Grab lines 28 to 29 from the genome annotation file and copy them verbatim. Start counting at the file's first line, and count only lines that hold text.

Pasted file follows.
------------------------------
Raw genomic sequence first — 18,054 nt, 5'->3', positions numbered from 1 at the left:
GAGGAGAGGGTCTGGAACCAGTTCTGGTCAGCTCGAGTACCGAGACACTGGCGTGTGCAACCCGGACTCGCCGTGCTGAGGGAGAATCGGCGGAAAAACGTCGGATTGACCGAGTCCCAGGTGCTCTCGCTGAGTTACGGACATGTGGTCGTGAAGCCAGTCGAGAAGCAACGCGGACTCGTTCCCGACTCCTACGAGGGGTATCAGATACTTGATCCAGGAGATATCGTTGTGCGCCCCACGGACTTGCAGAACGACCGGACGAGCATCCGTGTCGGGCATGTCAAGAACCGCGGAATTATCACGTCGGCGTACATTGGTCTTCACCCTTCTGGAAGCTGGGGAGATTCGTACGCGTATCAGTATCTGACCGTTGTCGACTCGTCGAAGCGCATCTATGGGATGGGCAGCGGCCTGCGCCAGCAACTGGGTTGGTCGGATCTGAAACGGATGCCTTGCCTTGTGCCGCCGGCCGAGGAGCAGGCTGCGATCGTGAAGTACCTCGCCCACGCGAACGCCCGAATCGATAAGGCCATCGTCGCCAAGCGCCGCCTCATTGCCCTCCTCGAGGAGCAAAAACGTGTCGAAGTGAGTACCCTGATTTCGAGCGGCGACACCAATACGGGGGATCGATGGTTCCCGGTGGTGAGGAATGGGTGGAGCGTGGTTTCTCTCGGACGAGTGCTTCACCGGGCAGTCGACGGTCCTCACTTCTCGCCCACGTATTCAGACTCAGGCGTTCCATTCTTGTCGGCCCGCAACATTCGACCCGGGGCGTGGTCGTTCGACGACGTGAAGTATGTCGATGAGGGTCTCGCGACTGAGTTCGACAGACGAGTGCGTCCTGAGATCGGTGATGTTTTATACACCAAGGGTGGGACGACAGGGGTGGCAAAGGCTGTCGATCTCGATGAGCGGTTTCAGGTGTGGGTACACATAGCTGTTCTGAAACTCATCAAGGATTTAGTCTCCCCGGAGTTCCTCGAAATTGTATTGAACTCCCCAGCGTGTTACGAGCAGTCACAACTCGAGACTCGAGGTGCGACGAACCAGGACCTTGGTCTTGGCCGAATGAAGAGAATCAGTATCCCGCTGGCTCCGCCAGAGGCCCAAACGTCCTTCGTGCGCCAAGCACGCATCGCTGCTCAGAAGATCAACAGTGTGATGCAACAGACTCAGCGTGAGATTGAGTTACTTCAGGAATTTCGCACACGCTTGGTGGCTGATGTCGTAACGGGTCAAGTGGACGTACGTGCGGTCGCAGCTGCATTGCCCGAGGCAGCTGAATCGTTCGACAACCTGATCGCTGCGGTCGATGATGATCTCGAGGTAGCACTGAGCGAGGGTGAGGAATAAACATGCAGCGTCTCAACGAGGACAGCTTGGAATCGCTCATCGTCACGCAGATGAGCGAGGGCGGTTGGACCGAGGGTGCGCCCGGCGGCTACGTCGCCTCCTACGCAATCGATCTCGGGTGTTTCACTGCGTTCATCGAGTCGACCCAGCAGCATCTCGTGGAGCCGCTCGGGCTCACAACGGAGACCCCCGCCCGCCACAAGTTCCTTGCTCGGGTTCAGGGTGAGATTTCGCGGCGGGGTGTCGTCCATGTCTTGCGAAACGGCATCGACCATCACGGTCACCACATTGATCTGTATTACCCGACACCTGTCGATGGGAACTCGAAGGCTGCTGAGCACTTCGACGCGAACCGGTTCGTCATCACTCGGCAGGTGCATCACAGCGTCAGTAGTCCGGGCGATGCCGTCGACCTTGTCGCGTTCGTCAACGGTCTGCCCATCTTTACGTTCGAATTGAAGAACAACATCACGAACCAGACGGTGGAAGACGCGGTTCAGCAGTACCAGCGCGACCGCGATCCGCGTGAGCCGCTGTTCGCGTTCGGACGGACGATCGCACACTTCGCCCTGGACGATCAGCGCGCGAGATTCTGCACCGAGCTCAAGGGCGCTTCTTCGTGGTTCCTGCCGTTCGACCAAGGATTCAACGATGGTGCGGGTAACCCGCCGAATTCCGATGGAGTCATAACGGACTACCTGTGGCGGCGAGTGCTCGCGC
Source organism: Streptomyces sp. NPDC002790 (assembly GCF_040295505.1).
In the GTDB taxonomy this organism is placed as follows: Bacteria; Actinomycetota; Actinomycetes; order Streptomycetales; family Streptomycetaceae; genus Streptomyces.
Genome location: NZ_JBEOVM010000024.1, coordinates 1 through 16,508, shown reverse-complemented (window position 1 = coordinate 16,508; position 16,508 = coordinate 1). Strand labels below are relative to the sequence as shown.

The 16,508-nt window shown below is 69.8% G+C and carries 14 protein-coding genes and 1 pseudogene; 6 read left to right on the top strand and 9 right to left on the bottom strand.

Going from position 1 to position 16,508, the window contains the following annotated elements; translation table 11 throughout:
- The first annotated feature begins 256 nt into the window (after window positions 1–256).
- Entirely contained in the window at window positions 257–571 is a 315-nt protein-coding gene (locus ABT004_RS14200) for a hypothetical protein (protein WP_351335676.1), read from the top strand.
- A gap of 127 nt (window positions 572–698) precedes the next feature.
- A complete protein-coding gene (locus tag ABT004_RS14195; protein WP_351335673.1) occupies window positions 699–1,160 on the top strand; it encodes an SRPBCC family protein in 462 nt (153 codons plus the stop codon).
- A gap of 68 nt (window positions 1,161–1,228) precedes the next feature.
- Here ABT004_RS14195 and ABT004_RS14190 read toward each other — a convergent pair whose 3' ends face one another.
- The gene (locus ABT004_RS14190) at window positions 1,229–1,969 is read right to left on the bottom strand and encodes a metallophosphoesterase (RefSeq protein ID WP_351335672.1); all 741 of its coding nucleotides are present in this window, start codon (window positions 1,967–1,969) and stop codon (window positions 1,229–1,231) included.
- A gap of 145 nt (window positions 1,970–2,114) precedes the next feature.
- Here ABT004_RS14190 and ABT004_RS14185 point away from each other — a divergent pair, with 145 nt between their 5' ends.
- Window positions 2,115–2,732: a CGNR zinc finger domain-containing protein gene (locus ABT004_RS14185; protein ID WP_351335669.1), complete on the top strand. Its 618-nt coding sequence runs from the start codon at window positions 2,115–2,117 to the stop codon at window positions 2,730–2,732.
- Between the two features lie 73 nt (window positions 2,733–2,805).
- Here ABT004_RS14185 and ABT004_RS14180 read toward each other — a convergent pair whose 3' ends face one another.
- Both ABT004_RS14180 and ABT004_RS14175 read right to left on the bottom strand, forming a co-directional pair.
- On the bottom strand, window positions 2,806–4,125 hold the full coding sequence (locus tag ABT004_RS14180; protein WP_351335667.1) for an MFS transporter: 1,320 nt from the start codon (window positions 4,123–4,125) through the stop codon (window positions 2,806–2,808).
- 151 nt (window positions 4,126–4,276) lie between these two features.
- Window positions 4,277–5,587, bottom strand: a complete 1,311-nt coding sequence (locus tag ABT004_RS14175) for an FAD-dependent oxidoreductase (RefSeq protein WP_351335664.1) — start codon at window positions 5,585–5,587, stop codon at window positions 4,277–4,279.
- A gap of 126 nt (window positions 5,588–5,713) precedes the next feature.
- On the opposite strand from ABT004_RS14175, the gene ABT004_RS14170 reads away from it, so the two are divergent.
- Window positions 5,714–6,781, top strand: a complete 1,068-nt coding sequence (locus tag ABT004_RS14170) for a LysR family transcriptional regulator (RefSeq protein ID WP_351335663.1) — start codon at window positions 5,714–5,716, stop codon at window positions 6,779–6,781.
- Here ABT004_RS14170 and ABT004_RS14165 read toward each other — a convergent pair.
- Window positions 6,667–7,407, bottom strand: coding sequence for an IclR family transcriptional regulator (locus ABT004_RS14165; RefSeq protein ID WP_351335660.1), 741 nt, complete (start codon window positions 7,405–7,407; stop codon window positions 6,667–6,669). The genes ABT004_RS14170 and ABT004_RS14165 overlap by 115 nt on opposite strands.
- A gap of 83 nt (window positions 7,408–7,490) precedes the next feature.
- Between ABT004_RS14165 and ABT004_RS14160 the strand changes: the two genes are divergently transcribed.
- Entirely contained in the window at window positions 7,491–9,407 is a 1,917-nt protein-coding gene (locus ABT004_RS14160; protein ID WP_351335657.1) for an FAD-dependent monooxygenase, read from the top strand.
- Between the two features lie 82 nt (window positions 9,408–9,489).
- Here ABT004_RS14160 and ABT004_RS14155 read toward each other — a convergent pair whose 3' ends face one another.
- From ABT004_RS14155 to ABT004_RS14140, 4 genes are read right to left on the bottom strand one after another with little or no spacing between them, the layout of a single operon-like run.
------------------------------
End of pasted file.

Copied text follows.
- Window positions 6,667–7,407, bottom strand: coding sequence for an IclR family transcriptional regulator (locus ABT004_RS14165; RefSeq protein ID WP_351335660.1), 741 nt, complete (start codon window positions 7,405–7,407; stop codon window positions 6,667–6,669). The genes ABT004_RS14170 and ABT004_RS14165 overlap by 115 nt on opposite strands.
- A gap of 83 nt (window positions 7,408–7,490) precedes the next feature.